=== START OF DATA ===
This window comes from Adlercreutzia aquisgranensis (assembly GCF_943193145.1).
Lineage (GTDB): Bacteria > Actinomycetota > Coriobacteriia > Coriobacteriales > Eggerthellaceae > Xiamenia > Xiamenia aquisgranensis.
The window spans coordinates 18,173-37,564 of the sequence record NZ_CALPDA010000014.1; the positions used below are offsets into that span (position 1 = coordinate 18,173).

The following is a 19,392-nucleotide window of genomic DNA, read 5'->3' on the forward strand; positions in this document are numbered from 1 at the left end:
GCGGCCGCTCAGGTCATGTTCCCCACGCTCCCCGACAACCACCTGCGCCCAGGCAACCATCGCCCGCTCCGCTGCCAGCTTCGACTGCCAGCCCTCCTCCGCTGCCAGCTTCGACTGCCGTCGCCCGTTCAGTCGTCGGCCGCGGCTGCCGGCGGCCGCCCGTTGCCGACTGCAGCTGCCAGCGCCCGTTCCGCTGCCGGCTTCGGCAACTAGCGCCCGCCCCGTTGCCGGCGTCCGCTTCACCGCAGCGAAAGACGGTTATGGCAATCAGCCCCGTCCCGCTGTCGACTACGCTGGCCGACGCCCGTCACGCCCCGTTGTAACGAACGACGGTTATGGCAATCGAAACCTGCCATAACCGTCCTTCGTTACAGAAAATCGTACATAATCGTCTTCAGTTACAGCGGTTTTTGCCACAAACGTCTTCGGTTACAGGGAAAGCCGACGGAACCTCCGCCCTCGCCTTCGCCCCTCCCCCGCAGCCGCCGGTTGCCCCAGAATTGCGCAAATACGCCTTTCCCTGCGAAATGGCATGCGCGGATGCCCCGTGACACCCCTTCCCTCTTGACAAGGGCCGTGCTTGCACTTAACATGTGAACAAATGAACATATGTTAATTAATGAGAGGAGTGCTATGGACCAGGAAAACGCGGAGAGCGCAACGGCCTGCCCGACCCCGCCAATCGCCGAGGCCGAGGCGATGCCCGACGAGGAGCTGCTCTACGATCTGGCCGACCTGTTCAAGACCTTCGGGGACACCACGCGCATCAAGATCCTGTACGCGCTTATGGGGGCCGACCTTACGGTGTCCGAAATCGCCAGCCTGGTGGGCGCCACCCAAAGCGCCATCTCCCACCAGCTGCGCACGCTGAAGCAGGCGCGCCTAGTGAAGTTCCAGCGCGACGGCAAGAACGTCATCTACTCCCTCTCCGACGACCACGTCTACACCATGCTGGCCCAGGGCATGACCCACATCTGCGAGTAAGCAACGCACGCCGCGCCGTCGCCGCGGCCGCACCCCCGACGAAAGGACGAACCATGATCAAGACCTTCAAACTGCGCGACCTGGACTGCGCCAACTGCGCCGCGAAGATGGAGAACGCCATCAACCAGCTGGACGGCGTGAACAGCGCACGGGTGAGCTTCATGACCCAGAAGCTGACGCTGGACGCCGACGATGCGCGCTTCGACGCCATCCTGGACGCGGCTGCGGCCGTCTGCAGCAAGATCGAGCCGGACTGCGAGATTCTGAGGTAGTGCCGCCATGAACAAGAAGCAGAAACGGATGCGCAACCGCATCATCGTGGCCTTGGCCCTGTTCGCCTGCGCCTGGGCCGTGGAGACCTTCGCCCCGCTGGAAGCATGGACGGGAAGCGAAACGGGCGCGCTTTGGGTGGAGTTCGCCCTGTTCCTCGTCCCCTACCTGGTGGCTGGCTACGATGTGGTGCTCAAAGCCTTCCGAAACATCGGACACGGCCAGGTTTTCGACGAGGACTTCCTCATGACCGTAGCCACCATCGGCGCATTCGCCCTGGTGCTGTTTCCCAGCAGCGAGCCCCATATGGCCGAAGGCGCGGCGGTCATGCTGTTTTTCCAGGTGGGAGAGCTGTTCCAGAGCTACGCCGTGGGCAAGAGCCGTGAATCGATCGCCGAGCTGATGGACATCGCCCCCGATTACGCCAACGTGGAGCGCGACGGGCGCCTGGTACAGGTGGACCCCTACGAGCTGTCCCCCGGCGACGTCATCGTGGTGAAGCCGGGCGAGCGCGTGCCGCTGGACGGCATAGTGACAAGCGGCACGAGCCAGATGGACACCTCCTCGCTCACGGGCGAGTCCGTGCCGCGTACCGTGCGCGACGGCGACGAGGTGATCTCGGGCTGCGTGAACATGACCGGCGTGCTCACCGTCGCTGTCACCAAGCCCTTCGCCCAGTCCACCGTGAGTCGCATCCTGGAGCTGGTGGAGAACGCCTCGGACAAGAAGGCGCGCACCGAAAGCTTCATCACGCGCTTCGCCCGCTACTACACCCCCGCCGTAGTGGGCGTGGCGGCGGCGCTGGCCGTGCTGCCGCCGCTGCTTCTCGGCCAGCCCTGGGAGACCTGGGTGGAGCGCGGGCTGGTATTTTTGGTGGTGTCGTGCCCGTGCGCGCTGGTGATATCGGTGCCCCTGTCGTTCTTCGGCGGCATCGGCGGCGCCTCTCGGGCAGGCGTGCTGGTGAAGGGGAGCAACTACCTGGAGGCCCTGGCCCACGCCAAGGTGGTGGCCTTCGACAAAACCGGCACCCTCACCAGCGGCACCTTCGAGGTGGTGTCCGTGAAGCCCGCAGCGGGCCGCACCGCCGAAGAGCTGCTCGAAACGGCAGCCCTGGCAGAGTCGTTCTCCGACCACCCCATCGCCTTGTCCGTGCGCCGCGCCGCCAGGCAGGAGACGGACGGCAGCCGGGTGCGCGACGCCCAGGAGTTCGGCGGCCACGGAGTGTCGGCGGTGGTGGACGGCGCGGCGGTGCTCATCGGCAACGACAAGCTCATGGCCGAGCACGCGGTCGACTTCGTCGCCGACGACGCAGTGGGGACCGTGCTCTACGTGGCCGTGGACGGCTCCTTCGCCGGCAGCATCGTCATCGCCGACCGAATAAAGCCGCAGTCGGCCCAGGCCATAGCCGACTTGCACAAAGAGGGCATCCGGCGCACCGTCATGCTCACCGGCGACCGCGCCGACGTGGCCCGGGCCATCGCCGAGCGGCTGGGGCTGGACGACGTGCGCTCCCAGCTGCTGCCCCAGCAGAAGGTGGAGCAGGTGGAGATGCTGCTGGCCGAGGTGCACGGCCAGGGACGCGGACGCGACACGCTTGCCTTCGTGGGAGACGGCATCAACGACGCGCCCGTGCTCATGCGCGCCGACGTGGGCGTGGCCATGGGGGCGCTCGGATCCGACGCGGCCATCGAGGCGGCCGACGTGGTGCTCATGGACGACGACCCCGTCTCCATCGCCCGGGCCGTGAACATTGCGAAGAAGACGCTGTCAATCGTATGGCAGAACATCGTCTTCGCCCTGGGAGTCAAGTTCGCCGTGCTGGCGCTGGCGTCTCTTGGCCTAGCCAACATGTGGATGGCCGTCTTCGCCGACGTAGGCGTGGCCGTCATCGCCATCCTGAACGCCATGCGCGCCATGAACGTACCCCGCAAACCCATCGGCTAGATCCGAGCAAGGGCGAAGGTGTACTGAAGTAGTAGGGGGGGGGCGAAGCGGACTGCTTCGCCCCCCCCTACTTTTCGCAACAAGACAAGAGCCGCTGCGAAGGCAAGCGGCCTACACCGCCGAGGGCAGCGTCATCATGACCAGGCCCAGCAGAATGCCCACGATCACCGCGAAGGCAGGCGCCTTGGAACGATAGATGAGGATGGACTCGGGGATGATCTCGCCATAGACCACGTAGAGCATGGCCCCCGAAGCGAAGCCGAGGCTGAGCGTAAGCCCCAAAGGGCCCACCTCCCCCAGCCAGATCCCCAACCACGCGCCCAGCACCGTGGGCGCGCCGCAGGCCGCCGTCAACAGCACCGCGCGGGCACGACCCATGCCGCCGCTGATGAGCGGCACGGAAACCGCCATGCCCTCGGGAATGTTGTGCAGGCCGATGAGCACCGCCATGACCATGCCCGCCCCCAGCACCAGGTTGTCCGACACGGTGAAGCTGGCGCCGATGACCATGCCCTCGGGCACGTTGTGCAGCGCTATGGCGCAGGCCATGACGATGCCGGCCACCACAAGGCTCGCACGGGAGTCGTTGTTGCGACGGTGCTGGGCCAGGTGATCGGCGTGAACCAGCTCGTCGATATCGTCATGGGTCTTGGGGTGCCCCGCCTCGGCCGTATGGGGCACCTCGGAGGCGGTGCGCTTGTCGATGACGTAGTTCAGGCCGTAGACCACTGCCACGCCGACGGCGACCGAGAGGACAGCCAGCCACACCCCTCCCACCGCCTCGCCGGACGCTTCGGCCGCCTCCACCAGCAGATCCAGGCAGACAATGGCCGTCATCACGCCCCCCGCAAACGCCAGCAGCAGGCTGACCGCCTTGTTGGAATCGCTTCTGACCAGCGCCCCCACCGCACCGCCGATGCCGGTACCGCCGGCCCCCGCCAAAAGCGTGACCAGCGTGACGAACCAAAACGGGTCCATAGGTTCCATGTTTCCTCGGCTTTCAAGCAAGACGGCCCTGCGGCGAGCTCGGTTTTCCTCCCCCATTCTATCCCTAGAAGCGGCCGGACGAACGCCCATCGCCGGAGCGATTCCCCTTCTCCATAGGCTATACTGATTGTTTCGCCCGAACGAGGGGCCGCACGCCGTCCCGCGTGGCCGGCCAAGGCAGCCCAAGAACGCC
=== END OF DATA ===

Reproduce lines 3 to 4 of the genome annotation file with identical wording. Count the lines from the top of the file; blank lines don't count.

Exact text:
The window spans coordinates 18,173-37,564 of the sequence record NZ_CALPDA010000014.1; the positions used below are offsets into that span (position 1 = coordinate 18,173).

The following is a 19,392-nucleotide window of genomic DNA, read 5'->3' on the forward strand; positions in this document are numbered from 1 at the left end: